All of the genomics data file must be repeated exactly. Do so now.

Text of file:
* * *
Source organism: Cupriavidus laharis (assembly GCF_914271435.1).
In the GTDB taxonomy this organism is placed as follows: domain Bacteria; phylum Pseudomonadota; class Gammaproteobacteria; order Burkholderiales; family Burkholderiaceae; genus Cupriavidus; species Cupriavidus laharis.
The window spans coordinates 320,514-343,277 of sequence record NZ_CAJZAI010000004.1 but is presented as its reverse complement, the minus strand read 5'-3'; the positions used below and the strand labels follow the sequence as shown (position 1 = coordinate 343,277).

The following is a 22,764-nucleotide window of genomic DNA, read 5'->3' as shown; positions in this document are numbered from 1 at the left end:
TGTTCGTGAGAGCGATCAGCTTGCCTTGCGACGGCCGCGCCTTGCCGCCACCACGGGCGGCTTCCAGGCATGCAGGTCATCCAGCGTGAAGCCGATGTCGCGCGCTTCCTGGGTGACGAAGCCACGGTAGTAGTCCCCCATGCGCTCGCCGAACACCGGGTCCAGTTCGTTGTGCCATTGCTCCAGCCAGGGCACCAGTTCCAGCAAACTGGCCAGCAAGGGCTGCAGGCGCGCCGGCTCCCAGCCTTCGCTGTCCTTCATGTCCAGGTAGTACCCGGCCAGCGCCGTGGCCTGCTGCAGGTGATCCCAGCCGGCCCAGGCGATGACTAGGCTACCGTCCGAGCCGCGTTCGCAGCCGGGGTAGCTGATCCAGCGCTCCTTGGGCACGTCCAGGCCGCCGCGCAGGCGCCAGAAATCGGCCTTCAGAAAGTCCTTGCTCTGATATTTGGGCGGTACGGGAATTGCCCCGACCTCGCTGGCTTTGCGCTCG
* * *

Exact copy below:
Source organism: Cupriavidus laharis (assembly GCF_914271435.1).
In the GTDB taxonomy this organism is placed as follows: domain Bacteria; phylum Pseudomonadota; class Gammaproteobacteria; order Burkholderiales; family Burkholderiaceae; genus Cupriavidus; species Cupriavidus laharis.
The window spans coordinates 320,514-343,277 of sequence record NZ_CAJZAI010000004.1 but is presented as its reverse complement, the minus strand read 5'-3'; the positions used below and the strand labels follow the sequence as shown (position 1 = coordinate 343,277).

The following is a 22,764-nucleotide window of genomic DNA, read 5'->3' as shown; positions in this document are numbered from 1 at the left end:
TGTTCGTGAGAGCGATCAGCTTGCCTTGCGACGGCCGCGCCTTGCCGCCACCACGGGCGGCTTCCAGGCATGCAGGTCATCCAGCGTGAAGCCGATGTCGCGCGCTTCCTGGGTGACGAAGCCACGGTAGTAGTCCCCCATGCGCTCGCCGAACACCGGGTCCAGTTCGTTGTGCCATTGCTCCAGCCAGGGCACCAGTTCCAGCAAACTGGCCAGCAAGGGCTGCAGGCGCGCCGGCTCCCAGCCTTCGCTGTCCTTCATGTCCAGGTAGTACCCGGCCAGCGCCGTGGCCTGCTGCAGGTGATCCCAGCCGGCCCAGGCGATGACTAGGCTACCGTCCGAGCCGCGTTCGCAGCCGGGGTAGCTGATCCAGCGCTCCTTGGGCACGTCCAGGCCGCCGCGCAGGCGCCAGAAATCGGCCTTCAGAAAGTCCTTGCTCTGATATTTGGGCGGTACGGGAATTGCCCCGACCTCGCTGGCTTTGCGCTCG